Tuesday, August 02, 2011

Eaarth: A first look at our new planet

There's a reason Bill McKibben's book 'eaarth' has an extra 'a' in the title.(*)  He wants to vividly demonstrate that climate change has already happened. He's saying that we now live on a new planet,  Eaarth: a planet that looks superficially similar to the Earth we grew up on but one that's becoming an increasingly hostile place to support human life.

(*) McKibbon is the founder of 350.org, which advocates 
that the safe level of carbon in the Earth's atmosphere
 is 350 parts per million (ppm). Above that level, 
and the effects of global warming become more 
and more likely to be activated.(**)

(**) Our atmosphere's already at 391 ppm.

McKibben wants to make the point that "the planet on which our civilisation evolved no longer exists", and that we've travelled to our new planet propelled by a huge burst of fossil fuels and carbon dioxide. McKibben spend the first chapter of his book demonstrating the increasingly hostile environment of our new planet by quoting news article after news article. I've reproduced three of the ones that hit home hardest with me, here:

Maldives May Relocate Due to Global Warming: "Mohamed Nasheed, the island nation’s new president, has announced a plan to buy a new homeland, just in case his sinking country completely disappears."

Kiribati Islanders Seek Land to Buy as Rising Seas Threaten - Bloomberg: "Kiribati, a Pacific island-nation in danger of being submerged because of global warming, may purchase land elsewhere to relocate its people, President Anote Tong said"

No more drought: it's a 'permanent dry' - Climate Watch - theage.com.au: "DROUGHT will become a redundant term as Australia plans for a permanently drier future, according to the nation's urban water industries chief.

And climate experts yesterday predicted the present drought would continue, signalling a cruel summer for farmers and sparking fears of higher food prices.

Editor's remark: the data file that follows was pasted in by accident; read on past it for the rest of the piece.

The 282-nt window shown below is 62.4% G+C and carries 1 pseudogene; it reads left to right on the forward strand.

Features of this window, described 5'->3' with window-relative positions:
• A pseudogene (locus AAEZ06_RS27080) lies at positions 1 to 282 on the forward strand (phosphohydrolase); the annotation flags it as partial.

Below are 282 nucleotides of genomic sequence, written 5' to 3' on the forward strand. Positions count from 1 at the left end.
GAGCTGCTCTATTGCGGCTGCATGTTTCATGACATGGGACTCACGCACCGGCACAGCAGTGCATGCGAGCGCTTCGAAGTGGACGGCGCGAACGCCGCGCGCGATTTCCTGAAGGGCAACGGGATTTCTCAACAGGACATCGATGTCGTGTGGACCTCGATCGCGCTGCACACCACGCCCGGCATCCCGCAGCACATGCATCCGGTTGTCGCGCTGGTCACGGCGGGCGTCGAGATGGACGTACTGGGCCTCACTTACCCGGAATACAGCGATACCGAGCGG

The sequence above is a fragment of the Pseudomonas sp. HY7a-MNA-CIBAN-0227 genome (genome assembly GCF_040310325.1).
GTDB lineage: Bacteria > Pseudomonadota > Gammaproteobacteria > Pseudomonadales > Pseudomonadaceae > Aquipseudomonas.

'The urban water industry has decided the inflows of the past will never return,' Water Services Association of Australia executive director Ross Young said. 'We are trying to avoid the term 'drought' and saying this is the new reality.'"

Even the IMF is starting to get peak oil « The Standard: "Like the warning from the American military — by 2015 there are likely to be “serious shortages” in oil supply. Like the warnings from the German military, Lloyds of London, the IEA and others (reviewed in a report from our own Parliamentary library). Now we can add the IMF to the list:

WSJ: IMF: “Increased Scarcity” Ahead For Oil Markets

Governments should brace for “increased scarcity” in global oil markets and the risk of additional sharp price spikes in the coming years, the International Monetary Fund warned Thursday. …"

It's fascinating stuff, and I'm looking forward to reading and digging into this more. Next up, McKibben's going to examine the various ways in which we've exceeded the limitations of our planet, and then he's going to talk about a new economic model.

You might want to check out this really excellent (20 minute) talk by Naomi Klein, too. She takes the BP Gulf of Mexico oil spill as her starting point, and discusses how and why people can fail to make wise long-term decisions.

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